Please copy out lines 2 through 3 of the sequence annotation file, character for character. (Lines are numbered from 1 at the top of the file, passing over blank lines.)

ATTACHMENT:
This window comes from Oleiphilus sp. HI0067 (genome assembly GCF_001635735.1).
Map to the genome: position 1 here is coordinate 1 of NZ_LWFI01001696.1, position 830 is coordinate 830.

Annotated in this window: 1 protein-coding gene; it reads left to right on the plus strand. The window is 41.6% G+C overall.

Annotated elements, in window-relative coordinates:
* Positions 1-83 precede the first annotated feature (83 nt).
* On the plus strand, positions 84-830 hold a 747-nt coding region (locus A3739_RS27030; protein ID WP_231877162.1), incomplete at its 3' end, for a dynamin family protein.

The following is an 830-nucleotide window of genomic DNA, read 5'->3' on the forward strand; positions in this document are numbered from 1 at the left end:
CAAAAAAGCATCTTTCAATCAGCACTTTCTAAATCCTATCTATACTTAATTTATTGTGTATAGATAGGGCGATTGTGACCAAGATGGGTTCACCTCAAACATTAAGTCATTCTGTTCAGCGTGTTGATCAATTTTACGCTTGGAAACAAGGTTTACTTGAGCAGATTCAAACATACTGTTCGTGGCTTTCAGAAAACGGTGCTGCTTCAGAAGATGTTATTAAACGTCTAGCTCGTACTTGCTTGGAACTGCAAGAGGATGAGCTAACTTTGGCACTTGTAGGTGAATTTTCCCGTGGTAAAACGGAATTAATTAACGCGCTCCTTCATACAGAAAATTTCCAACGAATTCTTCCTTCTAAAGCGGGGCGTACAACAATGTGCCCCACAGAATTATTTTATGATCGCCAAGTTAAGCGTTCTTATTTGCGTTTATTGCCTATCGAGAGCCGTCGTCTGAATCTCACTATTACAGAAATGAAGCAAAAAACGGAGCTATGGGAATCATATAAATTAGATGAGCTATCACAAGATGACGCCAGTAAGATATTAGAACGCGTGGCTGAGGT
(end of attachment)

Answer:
Map to the genome: position 1 here is coordinate 1 of NZ_LWFI01001696.1, position 830 is coordinate 830.

Annotated in this window: 1 protein-coding gene; it reads left to right on the plus strand. The window is 41.6% G+C overall.